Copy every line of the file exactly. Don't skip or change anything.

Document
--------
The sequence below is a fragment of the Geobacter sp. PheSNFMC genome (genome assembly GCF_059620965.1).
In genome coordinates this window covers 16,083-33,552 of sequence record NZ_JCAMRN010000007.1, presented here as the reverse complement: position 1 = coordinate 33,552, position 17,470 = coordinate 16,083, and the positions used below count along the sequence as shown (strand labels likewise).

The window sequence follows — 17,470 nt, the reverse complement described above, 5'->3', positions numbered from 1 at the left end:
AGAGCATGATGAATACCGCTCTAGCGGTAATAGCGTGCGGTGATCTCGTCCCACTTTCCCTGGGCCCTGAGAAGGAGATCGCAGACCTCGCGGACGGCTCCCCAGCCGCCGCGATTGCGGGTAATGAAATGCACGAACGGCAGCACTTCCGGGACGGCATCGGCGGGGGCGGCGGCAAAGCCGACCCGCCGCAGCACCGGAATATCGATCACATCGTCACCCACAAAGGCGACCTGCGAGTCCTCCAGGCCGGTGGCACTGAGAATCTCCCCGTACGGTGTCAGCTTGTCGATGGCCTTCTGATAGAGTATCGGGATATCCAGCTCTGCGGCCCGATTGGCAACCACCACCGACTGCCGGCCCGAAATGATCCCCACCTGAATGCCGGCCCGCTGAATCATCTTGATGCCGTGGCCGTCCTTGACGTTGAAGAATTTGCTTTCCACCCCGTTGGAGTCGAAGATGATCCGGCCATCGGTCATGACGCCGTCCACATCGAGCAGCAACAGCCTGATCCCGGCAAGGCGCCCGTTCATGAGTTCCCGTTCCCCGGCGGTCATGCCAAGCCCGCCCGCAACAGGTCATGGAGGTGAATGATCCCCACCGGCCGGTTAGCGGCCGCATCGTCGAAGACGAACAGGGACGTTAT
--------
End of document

The sequence below is a fragment of the Geobacter sp. PheSNFMC genome (genome assembly GCF_059620965.1).
In genome coordinates this window covers 16,083-33,552 of sequence record NZ_JCAMRN010000007.1, presented here as the reverse complement: position 1 = coordinate 33,552, position 17,470 = coordinate 16,083, and the positions used below count along the sequence as shown (strand labels likewise).

The window sequence follows — 17,470 nt, the reverse complement described above, 5'->3', positions numbered from 1 at the left end:
AGAGCATGATGAATACCGCTCTAGCGGTAATAGCGTGCGGTGATCTCGTCCCACTTTCCCTGGGCCCTGAGAAGGAGATCGCAGACCTCGCGGACGGCTCCCCAGCCGCCGCGATTGCGGGTAATGAAATGCACGAACGGCAGCACTTCCGGGACGGCATCGGCGGGGGCGGCGGCAAAGCCGACCCGCCGCAGCACCGGAATATCGATCACATCGTCACCCACAAAGGCGACCTGCGAGTCCTCCAGGCCGGTGGCACTGAGAATCTCCCCGTACGGTGTCAGCTTGTCGATGGCCTTCTGATAGAGTATCGGGATATCCAGCTCTGCGGCCCGATTGGCAACCACCACCGACTGCCGGCCCGAAATGATCCCCACCTGAATGCCGGCCCGCTGAATCATCTTGATGCCGTGGCCGTCCTTGACGTTGAAGAATTTGCTTTCCACCCCGTTGGAGTCGAAGATGATCCGGCCATCGGTCATGACGCCGTCCACATCGAGCAGCAACAGCCTGATCCCGGCAAGGCGCCCGTTCATGAGTTCCCGTTCCCCGGCGGTCATGCCAAGCCCGCCCGCAACAGGTCATGGAGGTGAATGATCCCCACCGGCCGGTTAGCGGCCGCATCGTCGAAGACGAACAGGGACGTTAT